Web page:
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BOOK REVIEW / The innocent abroad: Audrey: Her Real Story by Alexander Walker: Weidenfeld pounds 18.99

HARDLY anyone has a bad word to say about Audrey Hepburn. It's true that Humphrey Bogart was no admirer (he resented being upstaged by the handsome William Holden when he starred with her in Sabrina Fair) and that Hitchcock never forgave her for reneging on a contract to play a rape victim in one of his manipulative little dramas, but otherwise all is sweetness and light. She was not just a doe-eyed beauty who caused journalists to overdose on the word gamine, but singularly well behaved: no tantrums, no drugs, not much booze and only two and a half husbands. After the vamps and demons Alexander Walker has written about in the past (Garbo, Dietrich, Joan Crawford, Bette Davis), she must have been uphill work. You can't blame him for rattling the one exciting skeleton he does find in her cupboard, the trace of a Nazi connection.

Hepburn was born in Belgium in 1929, the child of a Christian Scientist Dutch baroness and a British-Irish 'financial advisor', Anthony Hepburn-Ruston, whose background remains shady despite Walker's sleuthing in dusty archives. The couple were great fans of Hitler. She became an active member of Mosley's British Union of Fascists; he, after abandoning wife and child when Audrey was six, ran the Nazis' London propaganda agency. Both paid for their dodgy judgement when the war came, he in a British internment camp, she, having switched sides, under German occupation in Holland, where she and the teenage Audrey were lucky to survive the German reprisals after the botched Allied offensive on Arnhem. After the war, Hepburn-Ruston disappeared, though, as Walker triumphantly reveals, Audrey did meet him once more, secretly, when he was an old man.

Walker believes that the need to keep her unwitting link with Fascism from the unforgiving American press - exposure might have ruined her career - accounted for Hepburn's exceptional self-control and caginess, and that the suffering she had witnessed in Holland stayed with her all her life. If he is right - certainly the interviews she gave were cautious and bland even by Hollywood standards - it casts interesting shadows across a professional persona whose very essence remained for years ingenuousness and a kind of tender frothiness.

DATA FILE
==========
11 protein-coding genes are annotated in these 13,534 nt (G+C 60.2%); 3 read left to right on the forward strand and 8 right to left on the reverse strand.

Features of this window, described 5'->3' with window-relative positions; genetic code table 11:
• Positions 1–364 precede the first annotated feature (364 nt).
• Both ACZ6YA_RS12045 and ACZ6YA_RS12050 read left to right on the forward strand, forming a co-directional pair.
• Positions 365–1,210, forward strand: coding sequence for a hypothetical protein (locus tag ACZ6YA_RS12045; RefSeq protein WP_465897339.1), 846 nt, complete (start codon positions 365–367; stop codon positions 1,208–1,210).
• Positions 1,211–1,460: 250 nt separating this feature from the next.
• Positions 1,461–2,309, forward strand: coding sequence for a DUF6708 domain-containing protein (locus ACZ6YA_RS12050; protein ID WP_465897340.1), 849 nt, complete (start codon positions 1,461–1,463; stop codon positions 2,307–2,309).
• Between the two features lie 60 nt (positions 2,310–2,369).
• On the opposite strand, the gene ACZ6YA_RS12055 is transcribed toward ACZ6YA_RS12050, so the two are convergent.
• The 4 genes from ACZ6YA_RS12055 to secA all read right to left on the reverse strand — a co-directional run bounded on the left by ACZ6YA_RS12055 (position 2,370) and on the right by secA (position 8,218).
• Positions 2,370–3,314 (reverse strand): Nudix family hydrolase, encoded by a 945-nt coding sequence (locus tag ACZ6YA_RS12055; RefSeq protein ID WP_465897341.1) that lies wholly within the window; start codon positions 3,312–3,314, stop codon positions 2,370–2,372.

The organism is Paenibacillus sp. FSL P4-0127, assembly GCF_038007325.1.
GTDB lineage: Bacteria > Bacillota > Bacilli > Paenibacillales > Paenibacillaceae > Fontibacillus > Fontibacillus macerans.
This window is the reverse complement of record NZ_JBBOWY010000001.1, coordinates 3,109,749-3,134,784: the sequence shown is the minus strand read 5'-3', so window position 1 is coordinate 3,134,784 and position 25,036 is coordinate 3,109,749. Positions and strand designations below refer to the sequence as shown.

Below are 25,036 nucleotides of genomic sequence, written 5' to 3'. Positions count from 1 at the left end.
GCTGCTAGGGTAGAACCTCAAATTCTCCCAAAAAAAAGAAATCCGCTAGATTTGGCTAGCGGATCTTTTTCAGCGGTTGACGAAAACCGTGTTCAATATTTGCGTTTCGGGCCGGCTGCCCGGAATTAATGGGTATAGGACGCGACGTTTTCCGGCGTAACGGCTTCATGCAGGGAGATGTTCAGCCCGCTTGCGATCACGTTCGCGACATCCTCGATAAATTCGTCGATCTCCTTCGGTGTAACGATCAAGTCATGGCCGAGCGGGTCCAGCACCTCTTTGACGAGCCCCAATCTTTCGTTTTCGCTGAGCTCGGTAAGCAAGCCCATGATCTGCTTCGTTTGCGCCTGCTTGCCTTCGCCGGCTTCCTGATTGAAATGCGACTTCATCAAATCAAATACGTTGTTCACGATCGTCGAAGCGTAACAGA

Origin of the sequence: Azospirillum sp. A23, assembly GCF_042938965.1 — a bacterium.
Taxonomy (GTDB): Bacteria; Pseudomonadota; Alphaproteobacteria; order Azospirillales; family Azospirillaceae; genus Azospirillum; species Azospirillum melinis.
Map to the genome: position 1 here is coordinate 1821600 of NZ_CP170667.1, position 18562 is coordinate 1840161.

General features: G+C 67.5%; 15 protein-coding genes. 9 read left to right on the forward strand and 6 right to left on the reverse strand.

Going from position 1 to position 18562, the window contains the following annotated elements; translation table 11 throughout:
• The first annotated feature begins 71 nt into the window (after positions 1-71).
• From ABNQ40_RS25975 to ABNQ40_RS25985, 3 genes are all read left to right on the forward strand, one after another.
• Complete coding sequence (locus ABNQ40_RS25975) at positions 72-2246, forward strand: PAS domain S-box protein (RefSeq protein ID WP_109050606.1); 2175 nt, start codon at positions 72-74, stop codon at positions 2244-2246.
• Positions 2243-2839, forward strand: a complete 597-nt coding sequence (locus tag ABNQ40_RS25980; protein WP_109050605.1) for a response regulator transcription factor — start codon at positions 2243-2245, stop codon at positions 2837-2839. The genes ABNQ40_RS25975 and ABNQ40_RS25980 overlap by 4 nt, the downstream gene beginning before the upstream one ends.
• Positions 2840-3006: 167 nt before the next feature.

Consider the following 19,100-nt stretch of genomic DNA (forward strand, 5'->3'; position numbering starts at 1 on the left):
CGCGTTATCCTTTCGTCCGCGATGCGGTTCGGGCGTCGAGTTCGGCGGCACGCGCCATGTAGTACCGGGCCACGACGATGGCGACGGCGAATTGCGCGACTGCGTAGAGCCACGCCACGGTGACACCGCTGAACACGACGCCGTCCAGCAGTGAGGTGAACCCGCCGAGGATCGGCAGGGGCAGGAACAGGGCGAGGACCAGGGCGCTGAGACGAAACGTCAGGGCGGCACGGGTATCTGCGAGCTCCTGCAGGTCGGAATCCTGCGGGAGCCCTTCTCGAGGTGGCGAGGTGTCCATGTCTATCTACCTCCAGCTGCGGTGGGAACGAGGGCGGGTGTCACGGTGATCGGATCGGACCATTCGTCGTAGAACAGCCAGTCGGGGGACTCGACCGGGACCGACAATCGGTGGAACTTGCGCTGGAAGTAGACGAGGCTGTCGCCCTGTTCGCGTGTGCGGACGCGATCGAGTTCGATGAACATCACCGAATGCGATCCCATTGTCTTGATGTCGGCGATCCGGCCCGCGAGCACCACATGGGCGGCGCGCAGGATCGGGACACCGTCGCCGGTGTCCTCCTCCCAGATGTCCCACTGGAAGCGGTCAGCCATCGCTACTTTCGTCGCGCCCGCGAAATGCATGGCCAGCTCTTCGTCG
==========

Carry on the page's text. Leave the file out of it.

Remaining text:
Considering that she became the highest-paid star of her generation, Hepburn's talents were limited. She was a trained ballet dancer, but as an actress she relied on spontaneity rather than technique. What she did have were those stunning and remarkably photogenic looks - lithe, fragile, mischievous and, reassuringly for film-makers intent on family entertainment, curiously unerotic. After a brief starlet phase in London in the early Fifties (including a bit-part in The Lavender Hill Mob), she landed the jobs that were to cast her image in stone: the title role in the American stage version of Gigi ('Voila ma Gigi]' cried the famously picky Colette from her wheelchair on first spotting Hepburn) and the European princess who escapes from her ivory tower for a happy spree of Vespa-riding and ice cream-eating with Gregory Peck in William Wyler's Roman Holiday.

In a rare moment of purple breathlessness (another is when he describes her image as being 'as immutable as any Euclid proposition'), Alexander Walker sees this double break as proof that 'the gods were head over heels in love with Audrey Hepburn'. But he is as sharp about this film as about all the others: the freshness that came from shooting entirely on location and very fast; the way that Hepburn's cinched-waist outfits gave her the look of a Disney cartoon heroine; the British public's quaint belief that this piece of amiable cinematic fluff might provide insights into the real-life travails of Princess Margaret, then recovering from her romance with the out-of-bounds Peter Townsend.